Terroir Champagne Expert Caroline Henry Visits The Cave, Ventura 8/20

The dirty secret about Champagne is that the water of that region is the most polluted in France – and possibly the world. Why? Because of all of the pesticides used in growing the grapes to be made into wine.

I learned this fact last summer from Champagne resident, journalist, and wine educator Caroline Henry when I went to get a glass of water from the tap while visiting her.

In the introduction to her book, Terroir Champagne: the Luxury of Sustainable, Organic and Biodynamic Cuvees, Caroline explains what “terroir” means — beyond simply the place of origin– and why she focuses on how the people who make the wine interpret the expression of the soil. To truly express the soil, Caroline argues that the winemaker needs to facilitate bringing the minerals in the soil to the plant which requires that water “be able to freely move in the soil.”

“With all the herbicides generally used in Champagne,” says Caroline, “the soil is often hard and impermeable.”  During a heavy downpour, she says, you can see the water run off the land and erode the soil

According to Caroline, in Champagne

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Madiran: French Basque Wine of Pyrenees With Pintxos #Winophiles

The Basque region of Europe straddles the Pyrenees mountains in Spain and France. Like in the Alps, the rugged terrain made it daunting for invaders and allowed residents of the region to develop their own independent languages, foods, and cultural traditions. Located on the western end of the Pyrenees, the Basque mountains rise steeply on the French side with rare passes and sharp glaciated arcs called cirques while on the Spanish side, you will find more rolling hillsides and extensive viticulture, for example in Navarra.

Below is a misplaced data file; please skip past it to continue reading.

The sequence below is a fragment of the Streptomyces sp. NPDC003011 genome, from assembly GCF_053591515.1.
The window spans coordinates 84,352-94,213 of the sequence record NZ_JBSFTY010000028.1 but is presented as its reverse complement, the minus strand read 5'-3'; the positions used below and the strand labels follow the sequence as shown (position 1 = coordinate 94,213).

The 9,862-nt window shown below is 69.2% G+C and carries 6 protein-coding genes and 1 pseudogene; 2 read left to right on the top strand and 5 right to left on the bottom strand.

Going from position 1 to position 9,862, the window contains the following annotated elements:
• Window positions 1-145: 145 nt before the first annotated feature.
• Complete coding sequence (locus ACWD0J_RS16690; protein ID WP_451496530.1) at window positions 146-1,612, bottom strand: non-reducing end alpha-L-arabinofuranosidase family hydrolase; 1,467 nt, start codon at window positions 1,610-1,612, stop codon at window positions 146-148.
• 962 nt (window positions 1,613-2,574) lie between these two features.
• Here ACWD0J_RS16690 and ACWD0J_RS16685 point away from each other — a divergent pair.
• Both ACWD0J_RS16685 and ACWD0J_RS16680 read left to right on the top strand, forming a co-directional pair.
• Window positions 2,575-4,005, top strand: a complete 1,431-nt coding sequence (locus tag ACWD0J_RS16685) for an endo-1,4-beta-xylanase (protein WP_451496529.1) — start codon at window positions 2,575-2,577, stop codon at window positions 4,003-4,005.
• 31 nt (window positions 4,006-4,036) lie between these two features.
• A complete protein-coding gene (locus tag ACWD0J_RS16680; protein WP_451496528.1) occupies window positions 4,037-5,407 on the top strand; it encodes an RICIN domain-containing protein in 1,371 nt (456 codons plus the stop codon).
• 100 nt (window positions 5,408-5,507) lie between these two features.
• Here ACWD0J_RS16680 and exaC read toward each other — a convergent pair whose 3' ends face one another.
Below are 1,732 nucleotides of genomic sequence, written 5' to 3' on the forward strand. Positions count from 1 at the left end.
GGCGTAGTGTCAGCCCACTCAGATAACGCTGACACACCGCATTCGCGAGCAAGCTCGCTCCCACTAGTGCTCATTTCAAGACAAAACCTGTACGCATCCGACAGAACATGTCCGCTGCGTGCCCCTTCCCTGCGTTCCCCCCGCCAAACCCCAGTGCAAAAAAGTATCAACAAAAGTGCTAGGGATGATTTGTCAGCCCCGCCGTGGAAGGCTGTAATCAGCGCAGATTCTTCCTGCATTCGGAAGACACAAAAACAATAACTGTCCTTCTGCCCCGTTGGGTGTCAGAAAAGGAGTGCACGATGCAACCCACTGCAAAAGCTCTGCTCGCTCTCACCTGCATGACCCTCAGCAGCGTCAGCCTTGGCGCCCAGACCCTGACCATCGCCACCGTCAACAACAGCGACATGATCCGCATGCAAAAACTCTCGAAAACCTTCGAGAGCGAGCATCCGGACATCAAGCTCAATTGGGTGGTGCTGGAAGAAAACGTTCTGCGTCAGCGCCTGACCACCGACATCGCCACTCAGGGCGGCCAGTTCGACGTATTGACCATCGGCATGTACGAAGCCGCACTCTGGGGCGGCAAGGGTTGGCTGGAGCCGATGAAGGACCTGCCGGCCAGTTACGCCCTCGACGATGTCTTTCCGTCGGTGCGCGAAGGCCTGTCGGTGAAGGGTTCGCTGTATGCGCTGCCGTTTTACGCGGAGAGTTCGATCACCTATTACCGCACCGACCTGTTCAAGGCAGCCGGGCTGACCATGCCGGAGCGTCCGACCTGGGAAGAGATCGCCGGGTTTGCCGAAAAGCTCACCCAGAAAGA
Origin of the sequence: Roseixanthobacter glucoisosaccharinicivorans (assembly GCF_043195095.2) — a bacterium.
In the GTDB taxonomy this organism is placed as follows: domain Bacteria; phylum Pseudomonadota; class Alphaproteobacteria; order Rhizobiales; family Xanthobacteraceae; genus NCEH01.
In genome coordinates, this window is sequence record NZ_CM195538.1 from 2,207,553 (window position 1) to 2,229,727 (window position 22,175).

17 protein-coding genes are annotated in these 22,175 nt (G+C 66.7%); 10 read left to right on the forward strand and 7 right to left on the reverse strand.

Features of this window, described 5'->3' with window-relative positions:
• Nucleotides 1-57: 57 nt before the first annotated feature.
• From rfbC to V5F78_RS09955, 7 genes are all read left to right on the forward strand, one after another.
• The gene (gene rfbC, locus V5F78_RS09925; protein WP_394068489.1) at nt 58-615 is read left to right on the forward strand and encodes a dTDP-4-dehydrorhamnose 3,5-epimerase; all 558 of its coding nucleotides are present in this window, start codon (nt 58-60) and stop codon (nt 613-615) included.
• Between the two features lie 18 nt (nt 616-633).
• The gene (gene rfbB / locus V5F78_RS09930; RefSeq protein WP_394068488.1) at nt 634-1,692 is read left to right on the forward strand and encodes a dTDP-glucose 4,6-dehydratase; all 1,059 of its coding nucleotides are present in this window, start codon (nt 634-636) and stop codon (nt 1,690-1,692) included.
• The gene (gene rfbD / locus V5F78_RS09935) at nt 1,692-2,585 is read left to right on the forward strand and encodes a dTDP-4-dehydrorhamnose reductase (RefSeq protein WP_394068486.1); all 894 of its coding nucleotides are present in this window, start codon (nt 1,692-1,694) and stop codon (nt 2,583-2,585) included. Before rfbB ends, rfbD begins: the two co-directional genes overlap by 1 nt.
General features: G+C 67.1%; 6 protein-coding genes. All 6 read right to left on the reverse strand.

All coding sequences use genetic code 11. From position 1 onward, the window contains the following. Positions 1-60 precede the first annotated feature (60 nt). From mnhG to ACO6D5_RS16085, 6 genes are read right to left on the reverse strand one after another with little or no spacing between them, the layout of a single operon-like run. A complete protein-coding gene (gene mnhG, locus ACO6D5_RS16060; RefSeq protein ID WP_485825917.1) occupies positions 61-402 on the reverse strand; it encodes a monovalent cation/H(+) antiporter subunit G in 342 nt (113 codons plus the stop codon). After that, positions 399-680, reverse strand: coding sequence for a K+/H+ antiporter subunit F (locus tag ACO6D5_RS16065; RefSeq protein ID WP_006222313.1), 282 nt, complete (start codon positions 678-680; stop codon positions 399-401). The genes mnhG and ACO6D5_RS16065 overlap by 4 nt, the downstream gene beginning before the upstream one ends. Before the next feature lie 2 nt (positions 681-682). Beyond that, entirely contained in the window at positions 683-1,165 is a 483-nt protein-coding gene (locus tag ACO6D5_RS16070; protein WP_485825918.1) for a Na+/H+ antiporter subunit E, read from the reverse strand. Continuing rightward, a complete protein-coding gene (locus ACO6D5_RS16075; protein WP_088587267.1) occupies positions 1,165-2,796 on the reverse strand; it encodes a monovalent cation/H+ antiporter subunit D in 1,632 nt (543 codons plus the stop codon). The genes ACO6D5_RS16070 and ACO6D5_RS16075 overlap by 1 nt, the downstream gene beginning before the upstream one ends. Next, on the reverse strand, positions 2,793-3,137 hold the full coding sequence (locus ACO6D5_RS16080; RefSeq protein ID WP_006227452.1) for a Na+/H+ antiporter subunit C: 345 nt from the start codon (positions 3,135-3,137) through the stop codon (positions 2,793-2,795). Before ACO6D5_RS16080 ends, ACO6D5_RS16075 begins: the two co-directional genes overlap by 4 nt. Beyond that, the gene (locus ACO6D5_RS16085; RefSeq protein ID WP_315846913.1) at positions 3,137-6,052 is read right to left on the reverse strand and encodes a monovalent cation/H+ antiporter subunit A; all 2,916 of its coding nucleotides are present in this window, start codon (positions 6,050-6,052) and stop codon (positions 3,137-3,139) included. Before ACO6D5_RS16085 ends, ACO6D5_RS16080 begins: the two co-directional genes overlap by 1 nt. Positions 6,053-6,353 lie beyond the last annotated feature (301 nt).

While a challenging region for grape growing on the French side, Continue reading

Celebrating Climbing Kilimanjaro with Delamotte Champagne


About 18 months ago, I was reflecting on my accomplishments and what I still wanted to do with my life while I still had the will and the physical ability. Continue reading

UNESCO Proclaims Prosecco Hills of Conegliano and Valdobbiadene A World Heritage Site: Celebrate on Prosecco Day with Rustico DOCG

With Prosecco DOCG celebrating a thirtieth anniversary and with UNESCO proclaiming the Prosecco Hills of Conegliano and Valdobbiadene a World Heritage Site on July 8, there’s lots to celebrate about Prosecco on this Prosecco Day August 13 — and we know which bubbles to recommend as well!


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The new UNESCO World Heritage Site “The Prosecco Hills of Conegliano and Valdobbiadene” is well known for exceptional wines, and with this designation will be protected and preserved to ensure longevity for future generations. United Nations Educational, Scientific and Cultural Organization aka UNESCO declared the Prosecco Hills of Conegliano and Valdobbiadene the 55th Italian “World Heritage Site”.

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New Zealand Sauv Blanc with Zesty Arugula Kale Pesto Pizza #WinePW

Many of my favorite foods pair best with sauvignon blanc: goat cheese and fresh crusty sourdough bread, oysters on the half shell, pesto made of greens, caesar salad with anchovies, greek pizza with artichokes, olives, and feta.

So it was a no brainer when we received a sample of Waipapa Sauvignon Blanc from the Marlborough region to come up with pairing ideas for a warm summer evening with a wine friend visiting from Puerto Rico, David Rodrigues. We added two more wine samples from Brancott and one from Clifford Bay to the round up.

And it was no surprise that the pairings were successful!

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